Facing European antitrust scrutiny, Microsoft has made it easier to virtualize its software on non-Microsoft cloud infrastructure—just so long as that infrastructure isn’t owned by notable competitors Amazon, Google, or Alibaba.
The conflict, months in the making, is striking for a company that has largely avoided the antitrust scrutiny of its rivals, and eagerly sought to distance itself from the anti-competitive complaints and government actions that beset Microsoft in the late 1990s.
Microsoft outlined the changes that would take effect on October 1 in a blog post. Nicole Dezen, chief partner officer, wrote that Microsoft “believes in the value of the partner ecosystem” and changed outsourcing and hosting terms that “will benefit partners and customers globally.”
New licensing terms would make it easier for Microsoft’s enterprise customers to bring Microsoft software to non-Microsoft infrastructure and scale the cost and size of theirs or their customer’s Microsoft systems on their own hardware, according to Dezen’s post.
But Microsoft wants to be clear about something: Its Services Provider Licensing Agreement (SPLA) was meant for customers that are offering hosting “from their own data centers,” not buying Microsoft licenses to “host on others’ data centers.” To “strengthen the hoster ecosystem,” Dezen writes, Microsoft will remove the ability to outsource to Alibaba, Amazon Web Services, Google, Microsoft’s Azure cloud, or anybody using those companies as part of their hosting.
Amazon and Google have weighed in, and they do not believe Microsoft is showing its newer, less anti-competitive side.
“Microsoft is now doubling down on the same harmful practices by implementing even more restrictions in an unfair attempt to limit the competition it faces—rather than listening to its customers and restoring fair software licensing in the cloud for everyone,” an Amazon spokesperson told Reuters.
Marcus Jadotte, vice president for government affairs and policy at Google Cloud, tweeted“The promise of the cloud is flexible, elastic computing without contractual lock-ins.” Customers should have the freedom to move and choose what’s best for them, “rather than what works for Microsoft,” Jadotte wrote.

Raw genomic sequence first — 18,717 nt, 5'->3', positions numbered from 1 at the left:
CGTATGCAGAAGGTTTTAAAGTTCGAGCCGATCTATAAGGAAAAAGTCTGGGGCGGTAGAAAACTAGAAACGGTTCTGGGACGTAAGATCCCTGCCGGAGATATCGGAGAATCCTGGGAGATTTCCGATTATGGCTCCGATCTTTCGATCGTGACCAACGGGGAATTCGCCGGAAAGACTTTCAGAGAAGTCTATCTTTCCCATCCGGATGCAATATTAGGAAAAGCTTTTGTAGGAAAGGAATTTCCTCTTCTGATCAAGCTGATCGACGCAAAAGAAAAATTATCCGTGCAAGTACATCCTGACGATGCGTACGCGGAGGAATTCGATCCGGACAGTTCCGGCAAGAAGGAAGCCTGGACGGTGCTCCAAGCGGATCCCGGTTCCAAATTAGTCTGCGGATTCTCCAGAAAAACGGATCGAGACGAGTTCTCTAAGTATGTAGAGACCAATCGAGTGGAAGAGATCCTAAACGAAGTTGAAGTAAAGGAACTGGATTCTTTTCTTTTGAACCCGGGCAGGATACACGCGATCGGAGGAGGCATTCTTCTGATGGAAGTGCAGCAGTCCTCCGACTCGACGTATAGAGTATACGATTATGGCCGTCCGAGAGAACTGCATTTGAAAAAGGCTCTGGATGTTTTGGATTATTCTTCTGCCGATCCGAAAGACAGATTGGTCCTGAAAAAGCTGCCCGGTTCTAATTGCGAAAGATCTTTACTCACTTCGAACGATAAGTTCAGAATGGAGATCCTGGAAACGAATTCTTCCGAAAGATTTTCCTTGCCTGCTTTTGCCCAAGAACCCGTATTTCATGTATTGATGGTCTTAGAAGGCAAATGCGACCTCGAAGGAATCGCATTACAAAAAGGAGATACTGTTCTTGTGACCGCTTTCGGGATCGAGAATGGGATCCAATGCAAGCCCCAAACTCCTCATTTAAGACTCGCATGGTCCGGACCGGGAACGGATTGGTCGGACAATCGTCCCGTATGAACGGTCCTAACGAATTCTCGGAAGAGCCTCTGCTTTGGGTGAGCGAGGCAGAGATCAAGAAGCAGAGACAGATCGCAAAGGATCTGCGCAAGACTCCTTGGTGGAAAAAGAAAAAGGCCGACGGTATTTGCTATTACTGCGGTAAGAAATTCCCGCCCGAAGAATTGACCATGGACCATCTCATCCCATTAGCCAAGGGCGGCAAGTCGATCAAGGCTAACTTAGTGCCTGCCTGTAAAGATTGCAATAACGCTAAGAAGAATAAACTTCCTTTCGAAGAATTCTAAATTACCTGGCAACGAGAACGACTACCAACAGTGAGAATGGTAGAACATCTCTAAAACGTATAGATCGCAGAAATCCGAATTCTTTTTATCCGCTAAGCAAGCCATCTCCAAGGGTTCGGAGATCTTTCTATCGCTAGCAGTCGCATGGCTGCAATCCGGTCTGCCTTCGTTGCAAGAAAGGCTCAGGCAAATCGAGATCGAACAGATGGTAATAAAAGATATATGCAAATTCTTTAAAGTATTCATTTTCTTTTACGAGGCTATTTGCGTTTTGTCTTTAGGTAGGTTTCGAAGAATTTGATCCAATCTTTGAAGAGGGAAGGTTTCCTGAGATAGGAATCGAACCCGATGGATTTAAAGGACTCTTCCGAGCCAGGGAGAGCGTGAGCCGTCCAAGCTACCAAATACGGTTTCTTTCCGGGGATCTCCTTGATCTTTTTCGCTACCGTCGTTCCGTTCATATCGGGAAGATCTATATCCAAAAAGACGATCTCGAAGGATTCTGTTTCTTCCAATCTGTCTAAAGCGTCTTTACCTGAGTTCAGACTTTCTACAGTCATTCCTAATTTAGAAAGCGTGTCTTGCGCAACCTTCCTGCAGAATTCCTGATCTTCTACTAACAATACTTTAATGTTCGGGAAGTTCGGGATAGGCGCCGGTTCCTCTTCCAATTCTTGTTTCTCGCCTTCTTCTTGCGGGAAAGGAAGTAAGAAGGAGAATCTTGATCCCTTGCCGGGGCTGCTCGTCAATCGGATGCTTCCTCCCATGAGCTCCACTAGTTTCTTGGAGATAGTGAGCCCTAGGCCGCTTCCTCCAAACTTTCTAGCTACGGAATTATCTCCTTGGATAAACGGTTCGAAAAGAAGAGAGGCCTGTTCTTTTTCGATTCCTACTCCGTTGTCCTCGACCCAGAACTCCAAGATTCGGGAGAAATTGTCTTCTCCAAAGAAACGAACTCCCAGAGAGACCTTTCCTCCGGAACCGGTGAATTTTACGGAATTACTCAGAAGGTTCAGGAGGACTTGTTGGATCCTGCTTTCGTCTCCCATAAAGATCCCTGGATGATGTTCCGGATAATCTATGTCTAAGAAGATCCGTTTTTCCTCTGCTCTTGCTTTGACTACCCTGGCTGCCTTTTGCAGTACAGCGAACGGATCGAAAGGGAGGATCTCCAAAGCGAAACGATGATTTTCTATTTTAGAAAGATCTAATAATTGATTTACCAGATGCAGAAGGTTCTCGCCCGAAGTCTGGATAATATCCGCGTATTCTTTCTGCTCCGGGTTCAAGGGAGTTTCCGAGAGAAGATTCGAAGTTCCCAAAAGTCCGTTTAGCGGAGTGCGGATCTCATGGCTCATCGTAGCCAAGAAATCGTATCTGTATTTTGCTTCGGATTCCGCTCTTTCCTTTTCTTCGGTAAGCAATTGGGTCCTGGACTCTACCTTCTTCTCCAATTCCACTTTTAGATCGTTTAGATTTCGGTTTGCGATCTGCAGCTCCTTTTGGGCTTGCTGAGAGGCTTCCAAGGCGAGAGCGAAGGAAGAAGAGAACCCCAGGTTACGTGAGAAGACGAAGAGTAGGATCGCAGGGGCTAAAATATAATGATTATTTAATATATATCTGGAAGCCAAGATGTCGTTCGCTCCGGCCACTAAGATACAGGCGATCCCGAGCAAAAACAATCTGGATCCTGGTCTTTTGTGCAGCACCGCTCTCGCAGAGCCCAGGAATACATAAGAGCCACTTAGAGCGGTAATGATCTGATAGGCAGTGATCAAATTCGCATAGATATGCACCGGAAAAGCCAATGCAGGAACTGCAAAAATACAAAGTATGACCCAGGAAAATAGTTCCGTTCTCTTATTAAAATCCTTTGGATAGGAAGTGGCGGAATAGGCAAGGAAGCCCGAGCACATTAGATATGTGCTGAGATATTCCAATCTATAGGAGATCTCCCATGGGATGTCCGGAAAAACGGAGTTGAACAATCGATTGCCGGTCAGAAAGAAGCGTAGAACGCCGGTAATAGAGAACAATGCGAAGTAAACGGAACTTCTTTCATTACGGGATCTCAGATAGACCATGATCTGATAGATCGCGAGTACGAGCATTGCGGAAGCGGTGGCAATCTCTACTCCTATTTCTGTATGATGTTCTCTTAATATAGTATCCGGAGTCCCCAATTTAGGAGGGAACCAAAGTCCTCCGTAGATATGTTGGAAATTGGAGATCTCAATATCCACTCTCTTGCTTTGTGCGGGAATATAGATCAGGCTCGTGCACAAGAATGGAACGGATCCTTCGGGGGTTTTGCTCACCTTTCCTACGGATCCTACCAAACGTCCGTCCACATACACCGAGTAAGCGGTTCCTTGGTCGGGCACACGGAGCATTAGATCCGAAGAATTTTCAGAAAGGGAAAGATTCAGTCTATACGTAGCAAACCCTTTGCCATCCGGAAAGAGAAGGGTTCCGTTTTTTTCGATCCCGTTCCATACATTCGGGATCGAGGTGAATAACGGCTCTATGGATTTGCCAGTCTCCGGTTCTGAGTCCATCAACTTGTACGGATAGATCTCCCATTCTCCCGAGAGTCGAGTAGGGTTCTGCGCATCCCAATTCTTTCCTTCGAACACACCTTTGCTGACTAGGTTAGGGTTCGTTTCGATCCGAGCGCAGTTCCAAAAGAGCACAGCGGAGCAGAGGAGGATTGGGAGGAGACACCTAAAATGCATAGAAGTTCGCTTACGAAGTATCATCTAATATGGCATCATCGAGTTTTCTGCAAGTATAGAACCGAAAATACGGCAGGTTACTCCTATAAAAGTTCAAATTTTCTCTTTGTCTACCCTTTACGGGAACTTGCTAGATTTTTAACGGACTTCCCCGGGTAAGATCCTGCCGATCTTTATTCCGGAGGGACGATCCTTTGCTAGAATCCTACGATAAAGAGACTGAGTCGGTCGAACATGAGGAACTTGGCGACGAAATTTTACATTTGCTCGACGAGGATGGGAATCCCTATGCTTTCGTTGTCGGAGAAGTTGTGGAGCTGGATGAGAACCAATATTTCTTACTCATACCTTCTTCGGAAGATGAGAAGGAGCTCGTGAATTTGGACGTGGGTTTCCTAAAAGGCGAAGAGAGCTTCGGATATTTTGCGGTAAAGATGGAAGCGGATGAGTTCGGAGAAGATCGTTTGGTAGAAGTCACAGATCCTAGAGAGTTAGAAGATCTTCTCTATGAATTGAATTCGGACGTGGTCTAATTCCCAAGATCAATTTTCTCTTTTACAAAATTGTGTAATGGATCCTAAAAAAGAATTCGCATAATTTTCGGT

Microsoft describes its upcoming license changes as coming “in response to partner feedback,” neglecting to mention the licensing changes it made earlier that drew EU antitrust scrutiny. Changes to Microsoft’s licensing terms in October 2019 raised the price of running Microsoft services on non-Microsoft “hyperscale” infrastructure. Microsoft’s Azure provider was included in the higher-price list, but customers would often receive a separate discount that offset much of the increase.
ZDNet’s Mary Jo Foley notes that many customers didn’t notice the price hikes until their licenses came up for renewal, many of them this year.
Responding to EU inquiries in May, Microsoft President Brad Smith wrote on Microsoft’s EU Policy Blog that “while not all of these claims are valid, some of them are, and we’ll absolutely make changes soon to address them.” The changes Smith outlined were aimed at “European Cloud Providers,” such as OVHcloud, which had contacted the EU regarding Microsoft’s licensing. In other words, small to mid-size providers, not the other companies Microsoft competes with for 65 percent of the global cloud.
The European Commission continues its inquiry into Microsoft’s business practices. CISPE, a European cloud provider group, which includes Amazon as one of its members, told Bloomberg in a statement this week that Microsoft’s new system “not only fails to show any progress in addressing Microsoft’s anti-competitivee behavior but may add new dependencies that further lock in customers and arbitrarily exclude cloud infrastructure providers.”